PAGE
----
Coyote Rodeo

He jumped the fence at the regular place and worriedly looked behind him. If cows jump over the moon, why not this fence?

The bull stopped short and snorted. Call me Ferdinand again, I dare you.

Heifer who likes her head scratched and plays with the water hose had noticed him first. More greeter than aggressor, she trotted right up to him and was a little hurt when he shied away. That caught the attention of the other two.
Little bull has strengthened his self esteem by pushing fallen tree trunks and a big telephone pole around the pasture and corral. He enjoys intimidating geese and joggers along the fence line, charging at them with his head down, snorting. His head and neck are growing as thick as those old trees.

He dreams of having a nice set of horns. But everyone who knows him is very thankful he does not.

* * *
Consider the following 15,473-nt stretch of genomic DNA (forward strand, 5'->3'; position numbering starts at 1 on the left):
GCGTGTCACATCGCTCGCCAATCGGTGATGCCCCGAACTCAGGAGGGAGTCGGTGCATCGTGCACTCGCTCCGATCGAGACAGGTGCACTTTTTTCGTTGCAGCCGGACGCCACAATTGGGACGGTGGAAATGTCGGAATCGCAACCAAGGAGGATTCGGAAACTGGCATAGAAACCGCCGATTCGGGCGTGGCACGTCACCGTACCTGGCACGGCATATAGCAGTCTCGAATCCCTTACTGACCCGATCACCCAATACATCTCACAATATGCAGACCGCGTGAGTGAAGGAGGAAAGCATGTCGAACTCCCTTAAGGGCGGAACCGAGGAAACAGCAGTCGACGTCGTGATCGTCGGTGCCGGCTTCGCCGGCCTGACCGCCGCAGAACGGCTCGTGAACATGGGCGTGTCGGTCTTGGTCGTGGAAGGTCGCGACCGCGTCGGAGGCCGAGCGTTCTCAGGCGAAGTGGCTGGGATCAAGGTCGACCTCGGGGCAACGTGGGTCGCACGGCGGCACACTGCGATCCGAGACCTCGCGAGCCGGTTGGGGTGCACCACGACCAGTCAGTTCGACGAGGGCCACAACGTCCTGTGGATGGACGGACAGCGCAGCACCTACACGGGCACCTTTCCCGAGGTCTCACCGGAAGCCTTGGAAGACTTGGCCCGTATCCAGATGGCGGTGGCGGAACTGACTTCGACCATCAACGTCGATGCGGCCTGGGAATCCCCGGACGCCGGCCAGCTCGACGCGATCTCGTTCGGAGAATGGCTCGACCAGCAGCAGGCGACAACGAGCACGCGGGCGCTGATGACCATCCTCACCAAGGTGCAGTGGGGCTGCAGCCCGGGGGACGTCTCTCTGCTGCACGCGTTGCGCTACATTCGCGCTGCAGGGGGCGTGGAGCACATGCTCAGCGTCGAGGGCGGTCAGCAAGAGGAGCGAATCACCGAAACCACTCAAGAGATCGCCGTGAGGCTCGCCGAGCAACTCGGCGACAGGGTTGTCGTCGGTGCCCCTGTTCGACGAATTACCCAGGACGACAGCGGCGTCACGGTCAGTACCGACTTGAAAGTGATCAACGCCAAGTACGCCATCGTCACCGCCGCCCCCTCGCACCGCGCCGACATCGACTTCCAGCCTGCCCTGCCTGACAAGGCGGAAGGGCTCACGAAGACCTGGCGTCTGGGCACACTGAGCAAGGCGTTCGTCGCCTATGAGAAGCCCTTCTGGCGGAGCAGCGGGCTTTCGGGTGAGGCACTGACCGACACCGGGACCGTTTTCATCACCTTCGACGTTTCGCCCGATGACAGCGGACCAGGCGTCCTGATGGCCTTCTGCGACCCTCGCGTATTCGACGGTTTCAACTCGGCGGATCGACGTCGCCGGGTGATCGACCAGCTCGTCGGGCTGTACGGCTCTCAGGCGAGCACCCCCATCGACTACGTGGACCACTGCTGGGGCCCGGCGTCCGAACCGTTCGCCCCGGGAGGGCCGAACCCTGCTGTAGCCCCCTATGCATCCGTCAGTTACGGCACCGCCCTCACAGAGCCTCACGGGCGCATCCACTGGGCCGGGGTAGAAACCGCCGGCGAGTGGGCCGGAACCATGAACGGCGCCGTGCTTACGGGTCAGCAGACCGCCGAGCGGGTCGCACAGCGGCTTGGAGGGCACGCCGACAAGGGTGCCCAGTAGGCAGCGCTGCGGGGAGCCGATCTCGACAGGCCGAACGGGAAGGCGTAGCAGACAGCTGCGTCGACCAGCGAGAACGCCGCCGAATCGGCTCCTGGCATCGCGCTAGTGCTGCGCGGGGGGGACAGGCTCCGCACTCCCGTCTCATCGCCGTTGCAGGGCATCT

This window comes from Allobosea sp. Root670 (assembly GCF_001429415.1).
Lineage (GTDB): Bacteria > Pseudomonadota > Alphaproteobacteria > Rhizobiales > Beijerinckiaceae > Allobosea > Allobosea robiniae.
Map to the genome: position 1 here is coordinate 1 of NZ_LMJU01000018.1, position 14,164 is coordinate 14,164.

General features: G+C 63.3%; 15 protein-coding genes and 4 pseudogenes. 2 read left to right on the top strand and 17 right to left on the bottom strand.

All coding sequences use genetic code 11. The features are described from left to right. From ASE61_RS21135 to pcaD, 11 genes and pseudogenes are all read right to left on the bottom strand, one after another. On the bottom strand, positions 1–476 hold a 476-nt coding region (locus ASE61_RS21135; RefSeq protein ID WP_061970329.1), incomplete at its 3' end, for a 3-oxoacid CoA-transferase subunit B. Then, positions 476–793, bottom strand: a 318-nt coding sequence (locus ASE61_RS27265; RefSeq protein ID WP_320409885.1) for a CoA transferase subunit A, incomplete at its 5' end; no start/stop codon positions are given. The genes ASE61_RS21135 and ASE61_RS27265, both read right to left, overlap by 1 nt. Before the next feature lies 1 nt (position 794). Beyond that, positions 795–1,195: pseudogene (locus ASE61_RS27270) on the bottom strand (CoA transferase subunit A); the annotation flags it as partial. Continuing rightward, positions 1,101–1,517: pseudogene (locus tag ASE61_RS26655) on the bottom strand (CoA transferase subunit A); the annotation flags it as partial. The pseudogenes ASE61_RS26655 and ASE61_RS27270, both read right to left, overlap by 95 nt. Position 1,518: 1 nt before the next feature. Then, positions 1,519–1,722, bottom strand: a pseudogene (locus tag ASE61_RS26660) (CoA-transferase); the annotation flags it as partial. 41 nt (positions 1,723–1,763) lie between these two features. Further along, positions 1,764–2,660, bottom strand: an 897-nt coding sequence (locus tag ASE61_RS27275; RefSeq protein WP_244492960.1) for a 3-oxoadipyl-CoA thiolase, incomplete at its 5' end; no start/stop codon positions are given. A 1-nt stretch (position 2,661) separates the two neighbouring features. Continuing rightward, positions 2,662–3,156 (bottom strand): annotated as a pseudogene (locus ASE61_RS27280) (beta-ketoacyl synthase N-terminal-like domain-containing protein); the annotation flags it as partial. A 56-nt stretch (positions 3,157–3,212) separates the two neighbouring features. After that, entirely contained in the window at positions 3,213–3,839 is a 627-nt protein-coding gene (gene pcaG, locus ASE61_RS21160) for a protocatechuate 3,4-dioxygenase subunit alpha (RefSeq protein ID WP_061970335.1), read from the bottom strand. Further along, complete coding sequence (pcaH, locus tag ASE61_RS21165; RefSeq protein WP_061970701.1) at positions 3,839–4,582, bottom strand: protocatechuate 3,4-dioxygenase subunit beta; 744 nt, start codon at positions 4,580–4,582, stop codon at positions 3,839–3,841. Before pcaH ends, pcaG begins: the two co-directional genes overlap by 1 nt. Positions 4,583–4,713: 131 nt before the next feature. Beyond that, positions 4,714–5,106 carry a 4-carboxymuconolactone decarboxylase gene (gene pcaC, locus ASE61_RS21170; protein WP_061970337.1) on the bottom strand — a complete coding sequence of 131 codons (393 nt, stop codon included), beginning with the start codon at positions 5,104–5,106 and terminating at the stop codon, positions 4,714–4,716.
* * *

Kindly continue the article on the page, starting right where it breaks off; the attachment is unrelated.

Coyote circled and dodged. He seemed a little upset. He avoided the corner where the three cows seemed to be herding him. Sure, this is all fun and games until someone gets stomped to death.

The heifers had to stop - winded from laughing so hard.  The bull's gratefully short attention span seldom extends beyond the heifers' butts so he stopped too. It was over before anyone got a camera out.

Coyote regained his composure but won't be back until that bull is gone. Now the chickens and guineas are getting a little too noisy and full of themselves.

While You Were Gone

Glad you're back! Bummer about the water line and too bad about your tooth. Good luck at the dentist and let me know if you need a ride. Those can be rough.

No kidding about the weeds at your place. No wonder you call it the Weed Ranch. I always thought it was a pot joke. Save me a couple of those tumbleweeds for a Christmas project would you? Tremendous!

Let me know if you want help with those fallen branches. Sorry about your lawn chairs.

Those Franken-stickers are back in that northeast corner (and the SW and SE corners too.) You'll need your leather gloves, chaps and boots for those. They're there in the shed where I moved them from under a leak.